Stimulation of luminal purinergic receptors in the distal colon of adult mice is known to activate large conductance Ca2+-dependent K+ channels [32, 34]. We compared the effects of luminal ATP (100 μM) with that of NSP4114–135 in distal postnatal colon. The experiments were performed in the presence of amiloride to exclude secondary effects on ENaC. Interestingly, ATP activated a pronounced yet transient K+ secretion that was followed by Cl− secretion. In contrast, NSP4114–135 activated only a Cl− secretion that was larger than that produced by ATP (Fig. 2e, f). These results suggest that NSP4114–135 may not only increase intracellular Ca2+ and thereby activate Ca2+-dependent Cl− secretion but may also have additional effects distal to the Ca2+ rise, maybe by directly activating Ca2+-dependent Cl− channels, a mechanism that had been proposed earlier .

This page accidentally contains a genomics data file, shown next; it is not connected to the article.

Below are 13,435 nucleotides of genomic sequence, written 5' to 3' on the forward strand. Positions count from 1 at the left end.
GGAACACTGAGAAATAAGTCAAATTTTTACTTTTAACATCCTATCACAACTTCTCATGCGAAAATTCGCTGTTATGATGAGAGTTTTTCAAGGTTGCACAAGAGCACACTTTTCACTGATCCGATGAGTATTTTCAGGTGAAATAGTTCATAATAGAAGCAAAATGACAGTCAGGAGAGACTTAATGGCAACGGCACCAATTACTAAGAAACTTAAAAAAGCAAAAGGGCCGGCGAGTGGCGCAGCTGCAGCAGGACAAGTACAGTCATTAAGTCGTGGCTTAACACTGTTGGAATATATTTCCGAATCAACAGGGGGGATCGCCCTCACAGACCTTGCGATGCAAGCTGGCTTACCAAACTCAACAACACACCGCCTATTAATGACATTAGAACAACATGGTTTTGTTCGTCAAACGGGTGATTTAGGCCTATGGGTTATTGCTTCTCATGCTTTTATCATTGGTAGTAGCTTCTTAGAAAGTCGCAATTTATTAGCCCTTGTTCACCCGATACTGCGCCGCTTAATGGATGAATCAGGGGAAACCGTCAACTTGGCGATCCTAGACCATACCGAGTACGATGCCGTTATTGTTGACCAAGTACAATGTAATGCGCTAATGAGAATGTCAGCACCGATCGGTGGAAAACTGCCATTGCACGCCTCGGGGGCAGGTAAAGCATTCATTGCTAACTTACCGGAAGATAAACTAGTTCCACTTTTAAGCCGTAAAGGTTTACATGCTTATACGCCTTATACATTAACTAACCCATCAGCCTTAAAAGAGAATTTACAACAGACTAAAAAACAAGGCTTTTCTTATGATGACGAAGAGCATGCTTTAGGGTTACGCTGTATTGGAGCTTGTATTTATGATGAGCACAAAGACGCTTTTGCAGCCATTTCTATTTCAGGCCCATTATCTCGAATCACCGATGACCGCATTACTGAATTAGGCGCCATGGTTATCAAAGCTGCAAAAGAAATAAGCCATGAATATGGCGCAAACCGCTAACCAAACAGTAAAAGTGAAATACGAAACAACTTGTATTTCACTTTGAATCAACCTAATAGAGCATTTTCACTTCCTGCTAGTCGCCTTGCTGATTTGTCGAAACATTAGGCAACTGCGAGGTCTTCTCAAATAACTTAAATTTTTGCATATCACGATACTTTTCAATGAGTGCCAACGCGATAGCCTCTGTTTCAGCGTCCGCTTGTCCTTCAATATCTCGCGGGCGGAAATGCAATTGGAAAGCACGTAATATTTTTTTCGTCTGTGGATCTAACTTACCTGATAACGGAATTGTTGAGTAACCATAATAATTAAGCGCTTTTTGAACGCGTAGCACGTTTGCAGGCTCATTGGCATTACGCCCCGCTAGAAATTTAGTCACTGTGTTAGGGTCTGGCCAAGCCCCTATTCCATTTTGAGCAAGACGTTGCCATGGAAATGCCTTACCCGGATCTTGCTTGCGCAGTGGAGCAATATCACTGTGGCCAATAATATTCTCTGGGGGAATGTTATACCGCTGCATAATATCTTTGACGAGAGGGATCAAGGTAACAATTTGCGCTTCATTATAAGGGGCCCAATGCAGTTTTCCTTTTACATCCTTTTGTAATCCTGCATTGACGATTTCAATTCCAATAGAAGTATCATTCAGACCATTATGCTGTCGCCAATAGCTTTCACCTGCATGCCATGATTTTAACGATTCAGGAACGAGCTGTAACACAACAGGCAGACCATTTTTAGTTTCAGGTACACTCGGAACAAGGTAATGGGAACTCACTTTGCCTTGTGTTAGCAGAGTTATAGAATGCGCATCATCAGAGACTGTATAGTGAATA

Expression of TMEM16A in mouse colon and activation by NSP4
Inhibition of Na+ transport by NSP4114–135
Our previous work indicated that electrogenic Na+ absorption through amiloride-sensitive Na+ channels (ENaC) is inhibited by bacterial components as well as viral coat proteins [16, 17, 19, 20]. Here, we examined whether inhibition of ENaC is also observed for the rotavirus enterotoxin NSP4114–135. Electrogenic Na+ absorption is readily observed in distal colon of postnatal mouse as indicated by an amiloride-induced change in the transepithelial voltage (Fig. 5d). After exposure of distal colon to NSP4114–135, the effect of amiloride was attenuated, and amiloride-sensitive I′sc (I′sc-ENaC) was inhibited (Fig. 5d, e). Importantly, scrambled control peptide (con pep) had no effects on either SGLT1 or ENaC (Fig. 5b, e).